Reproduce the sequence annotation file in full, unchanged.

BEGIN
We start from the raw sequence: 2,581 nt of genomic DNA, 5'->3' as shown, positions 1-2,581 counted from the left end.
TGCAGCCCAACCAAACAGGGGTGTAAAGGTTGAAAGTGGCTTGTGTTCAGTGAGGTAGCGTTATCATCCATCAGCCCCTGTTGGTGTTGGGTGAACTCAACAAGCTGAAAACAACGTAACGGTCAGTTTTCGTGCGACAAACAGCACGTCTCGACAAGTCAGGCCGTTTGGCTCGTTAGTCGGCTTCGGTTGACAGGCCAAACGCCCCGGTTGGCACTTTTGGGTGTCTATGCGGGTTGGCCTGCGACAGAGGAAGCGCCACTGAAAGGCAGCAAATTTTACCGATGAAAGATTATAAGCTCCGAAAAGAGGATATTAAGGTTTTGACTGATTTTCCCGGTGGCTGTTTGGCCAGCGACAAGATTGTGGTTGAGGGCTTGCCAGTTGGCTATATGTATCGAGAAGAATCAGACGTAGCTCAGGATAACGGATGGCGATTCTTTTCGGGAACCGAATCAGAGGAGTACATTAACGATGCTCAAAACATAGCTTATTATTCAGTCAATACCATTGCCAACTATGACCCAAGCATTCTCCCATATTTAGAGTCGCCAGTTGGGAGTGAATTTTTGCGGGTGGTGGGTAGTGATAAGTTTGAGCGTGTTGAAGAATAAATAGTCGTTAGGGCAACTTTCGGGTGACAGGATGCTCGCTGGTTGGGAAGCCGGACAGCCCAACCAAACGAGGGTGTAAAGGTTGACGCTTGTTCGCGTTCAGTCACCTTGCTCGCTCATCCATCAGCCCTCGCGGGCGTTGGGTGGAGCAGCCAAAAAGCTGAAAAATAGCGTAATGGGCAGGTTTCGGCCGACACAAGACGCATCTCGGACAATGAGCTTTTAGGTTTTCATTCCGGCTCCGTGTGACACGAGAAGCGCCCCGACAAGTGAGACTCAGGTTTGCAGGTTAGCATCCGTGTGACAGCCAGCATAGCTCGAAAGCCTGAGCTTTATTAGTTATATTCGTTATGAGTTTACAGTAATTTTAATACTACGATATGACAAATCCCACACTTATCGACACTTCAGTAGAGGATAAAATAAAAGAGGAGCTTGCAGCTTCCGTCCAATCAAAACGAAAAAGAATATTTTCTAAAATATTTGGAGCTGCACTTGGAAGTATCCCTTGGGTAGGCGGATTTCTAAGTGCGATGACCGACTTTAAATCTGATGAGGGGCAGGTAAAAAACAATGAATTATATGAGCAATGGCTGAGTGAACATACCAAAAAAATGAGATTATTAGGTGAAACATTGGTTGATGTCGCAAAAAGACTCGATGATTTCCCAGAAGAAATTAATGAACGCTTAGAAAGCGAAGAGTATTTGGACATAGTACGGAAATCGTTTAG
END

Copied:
We start from the raw sequence: 2,581 nt of genomic DNA, 5'->3' as shown, positions 1-2,581 counted from the left end.
TGCAGCCCAACCAAACAGGGGTGTAAAGGTTGAAAGTGGCTTGTGTTCAGTGAGGTAGCGTTATCATCCATCAGCCCCTGTTGGTGTTGGGTGAACTCAACAAGCTGAAAACAACGTAACGGTCAGTTTTCGTGCGACAAACAGCACGTCTCGACAAGTCAGGCCGTTTGGCTCGTTAGTCGGCTTCGGTTGACAGGCCAAACGCCCCGGTTGGCACTTTTGGGTGTCTATGCGGGTTGGCCTGCGACAGAGGAAGCGCCACTGAAAGGCAGCAAATTTTACCGATGAAAGATTATAAGCTCCGAAAAGAGGATATTAAGGTTTTGACTGATTTTCCCGGTGGCTGTTTGGCCAGCGACAAGATTGTGGTTGAGGGCTTGCCAGTTGGCTATATGTATCGAGAAGAATCAGACGTAGCTCAGGATAACGGATGGCGATTCTTTTCGGGAACCGAATCAGAGGAGTACATTAACGATGCTCAAAACATAGCTTATTATTCAGTCAATACCATTGCCAACTATGACCCAAGCATTCTCCCATATTTAGAGTCGCCAGTTGGGAGTGAATTTTTGCGGGTGGTGGGTAGTGATAAGTTTGAGCGTGTTGAAGAATAAATAGTCGTTAGGGCAACTTTCGGGTGACAGGATGCTCGCTGGTTGGGAAGCCGGACAGCCCAACCAAACGAGGGTGTAAAGGTTGACGCTTGTTCGCGTTCAGTCACCTTGCTCGCTCATCCATCAGCCCTCGCGGGCGTTGGGTGGAGCAGCCAAAAAGCTGAAAAATAGCGTAATGGGCAGGTTTCGGCCGACACAAGACGCATCTCGGACAATGAGCTTTTAGGTTTTCATTCCGGCTCCGTGTGACACGAGAAGCGCCCCGACAAGTGAGACTCAGGTTTGCAGGTTAGCATCCGTGTGACAGCCAGCATAGCTCGAAAGCCTGAGCTTTATTAGTTATATTCGTTATGAGTTTACAGTAATTTTAATACTACGATATGACAAATCCCACACTTATCGACACTTCAGTAGAGGATAAAATAAAAGAGGAGCTTGCAGCTTCCGTCCAATCAAAACGAAAAAGAATATTTTCTAAAATATTTGGAGCTGCACTTGGAAGTATCCCTTGGGTAGGCGGATTTCTAAGTGCGATGACCGACTTTAAATCTGATGAGGGGCAGGTAAAAAACAATGAATTATATGAGCAATGGCTGAGTGAACATACCAAAAAAATGAGATTATTAGGTGAAACATTGGTTGATGTCGCAAAAAGACTCGATGATTTCCCAGAAGAAATTAATGAACGCTTAGAAAGCGAAGAGTATTTGGACATAGTACGGAAATCGTTTAG